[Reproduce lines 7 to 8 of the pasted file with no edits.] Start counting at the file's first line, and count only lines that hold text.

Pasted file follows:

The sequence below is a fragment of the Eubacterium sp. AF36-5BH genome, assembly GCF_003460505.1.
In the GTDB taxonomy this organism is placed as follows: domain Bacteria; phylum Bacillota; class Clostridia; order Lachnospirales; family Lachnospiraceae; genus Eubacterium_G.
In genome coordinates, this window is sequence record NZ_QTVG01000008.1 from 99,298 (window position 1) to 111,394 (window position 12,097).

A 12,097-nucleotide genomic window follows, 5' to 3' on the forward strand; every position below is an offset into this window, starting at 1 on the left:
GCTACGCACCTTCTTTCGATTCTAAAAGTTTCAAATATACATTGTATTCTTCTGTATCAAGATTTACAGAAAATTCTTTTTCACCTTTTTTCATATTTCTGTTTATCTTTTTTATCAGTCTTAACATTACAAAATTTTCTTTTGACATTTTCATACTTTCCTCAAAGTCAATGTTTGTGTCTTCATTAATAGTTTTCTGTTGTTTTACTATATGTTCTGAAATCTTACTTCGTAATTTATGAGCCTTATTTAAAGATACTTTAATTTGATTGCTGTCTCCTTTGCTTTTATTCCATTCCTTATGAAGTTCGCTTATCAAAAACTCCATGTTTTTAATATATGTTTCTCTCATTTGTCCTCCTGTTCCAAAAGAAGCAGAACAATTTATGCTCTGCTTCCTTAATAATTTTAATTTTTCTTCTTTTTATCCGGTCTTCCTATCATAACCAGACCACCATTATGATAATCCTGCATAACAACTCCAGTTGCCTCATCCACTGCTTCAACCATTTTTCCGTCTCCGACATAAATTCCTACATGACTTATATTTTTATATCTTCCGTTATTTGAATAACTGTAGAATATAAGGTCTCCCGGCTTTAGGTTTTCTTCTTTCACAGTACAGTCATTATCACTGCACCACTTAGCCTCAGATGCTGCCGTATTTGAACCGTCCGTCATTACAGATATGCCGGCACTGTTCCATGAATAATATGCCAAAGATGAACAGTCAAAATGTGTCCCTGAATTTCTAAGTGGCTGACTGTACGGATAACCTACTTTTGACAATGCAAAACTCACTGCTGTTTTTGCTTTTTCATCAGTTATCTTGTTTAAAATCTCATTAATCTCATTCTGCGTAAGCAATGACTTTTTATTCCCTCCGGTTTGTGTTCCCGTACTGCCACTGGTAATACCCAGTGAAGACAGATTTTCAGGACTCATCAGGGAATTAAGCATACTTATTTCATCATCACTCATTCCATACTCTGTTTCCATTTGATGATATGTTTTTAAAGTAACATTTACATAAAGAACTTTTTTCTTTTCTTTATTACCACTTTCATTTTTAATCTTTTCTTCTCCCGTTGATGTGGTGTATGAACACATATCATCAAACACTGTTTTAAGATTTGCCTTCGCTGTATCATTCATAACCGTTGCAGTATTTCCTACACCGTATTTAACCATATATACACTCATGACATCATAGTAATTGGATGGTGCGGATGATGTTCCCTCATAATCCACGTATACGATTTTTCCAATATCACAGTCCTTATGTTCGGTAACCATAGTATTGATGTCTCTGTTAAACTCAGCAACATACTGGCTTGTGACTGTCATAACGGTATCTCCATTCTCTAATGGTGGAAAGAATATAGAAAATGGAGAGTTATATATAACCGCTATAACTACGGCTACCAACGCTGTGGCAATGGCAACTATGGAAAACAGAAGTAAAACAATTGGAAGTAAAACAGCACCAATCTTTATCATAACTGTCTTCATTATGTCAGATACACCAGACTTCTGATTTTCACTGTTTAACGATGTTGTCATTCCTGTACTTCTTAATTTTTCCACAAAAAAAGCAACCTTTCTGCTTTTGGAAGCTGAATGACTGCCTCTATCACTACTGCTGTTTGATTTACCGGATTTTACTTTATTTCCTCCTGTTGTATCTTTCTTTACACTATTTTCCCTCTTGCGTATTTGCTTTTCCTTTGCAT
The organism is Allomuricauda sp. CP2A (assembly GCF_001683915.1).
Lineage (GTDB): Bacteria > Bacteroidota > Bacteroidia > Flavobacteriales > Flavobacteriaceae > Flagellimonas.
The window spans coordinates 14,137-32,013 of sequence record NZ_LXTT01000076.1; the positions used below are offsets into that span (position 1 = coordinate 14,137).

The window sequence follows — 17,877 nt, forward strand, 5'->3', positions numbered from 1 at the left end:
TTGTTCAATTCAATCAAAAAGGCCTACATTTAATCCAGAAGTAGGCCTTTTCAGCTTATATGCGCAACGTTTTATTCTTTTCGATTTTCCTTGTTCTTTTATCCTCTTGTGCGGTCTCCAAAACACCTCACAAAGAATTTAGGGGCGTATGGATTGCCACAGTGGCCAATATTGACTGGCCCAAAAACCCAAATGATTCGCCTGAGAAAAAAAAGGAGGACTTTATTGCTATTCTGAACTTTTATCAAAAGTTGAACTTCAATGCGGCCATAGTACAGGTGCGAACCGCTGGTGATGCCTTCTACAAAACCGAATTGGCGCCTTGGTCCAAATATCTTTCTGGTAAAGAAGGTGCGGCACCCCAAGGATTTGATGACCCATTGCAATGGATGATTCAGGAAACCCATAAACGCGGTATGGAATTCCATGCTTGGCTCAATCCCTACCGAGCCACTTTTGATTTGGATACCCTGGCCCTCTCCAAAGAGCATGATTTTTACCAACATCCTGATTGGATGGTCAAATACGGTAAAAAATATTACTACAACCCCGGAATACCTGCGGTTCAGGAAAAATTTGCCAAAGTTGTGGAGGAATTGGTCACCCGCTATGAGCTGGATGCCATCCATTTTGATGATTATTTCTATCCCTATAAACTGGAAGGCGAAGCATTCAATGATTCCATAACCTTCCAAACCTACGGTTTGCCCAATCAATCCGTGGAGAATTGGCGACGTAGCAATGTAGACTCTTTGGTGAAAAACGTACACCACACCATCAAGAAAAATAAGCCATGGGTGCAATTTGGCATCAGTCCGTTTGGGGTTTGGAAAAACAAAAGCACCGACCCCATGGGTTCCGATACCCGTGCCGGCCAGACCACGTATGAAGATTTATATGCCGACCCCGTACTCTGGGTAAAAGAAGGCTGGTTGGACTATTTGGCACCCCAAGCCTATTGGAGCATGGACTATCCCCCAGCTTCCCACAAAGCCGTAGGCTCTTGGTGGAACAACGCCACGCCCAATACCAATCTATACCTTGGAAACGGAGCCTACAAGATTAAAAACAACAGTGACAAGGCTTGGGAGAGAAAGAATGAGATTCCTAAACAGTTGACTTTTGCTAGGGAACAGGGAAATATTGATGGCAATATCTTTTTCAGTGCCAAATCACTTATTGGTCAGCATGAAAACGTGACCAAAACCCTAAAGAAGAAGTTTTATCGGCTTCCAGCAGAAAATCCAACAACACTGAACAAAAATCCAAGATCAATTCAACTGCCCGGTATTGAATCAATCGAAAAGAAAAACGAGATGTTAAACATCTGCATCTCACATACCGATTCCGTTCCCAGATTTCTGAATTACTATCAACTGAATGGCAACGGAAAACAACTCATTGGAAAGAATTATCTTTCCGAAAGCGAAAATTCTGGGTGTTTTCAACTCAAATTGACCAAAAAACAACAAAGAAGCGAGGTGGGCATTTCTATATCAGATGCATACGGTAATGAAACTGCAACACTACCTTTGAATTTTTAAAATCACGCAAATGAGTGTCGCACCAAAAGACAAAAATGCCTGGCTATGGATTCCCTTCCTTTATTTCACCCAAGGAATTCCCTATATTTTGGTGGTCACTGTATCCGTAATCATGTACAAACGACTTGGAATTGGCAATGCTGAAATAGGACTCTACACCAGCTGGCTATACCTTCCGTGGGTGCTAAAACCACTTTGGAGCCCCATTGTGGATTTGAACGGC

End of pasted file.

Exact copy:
Lineage (GTDB): Bacteria > Bacteroidota > Bacteroidia > Flavobacteriales > Flavobacteriaceae > Flagellimonas.
The window spans coordinates 14,137-32,013 of sequence record NZ_LXTT01000076.1; the positions used below are offsets into that span (position 1 = coordinate 14,137).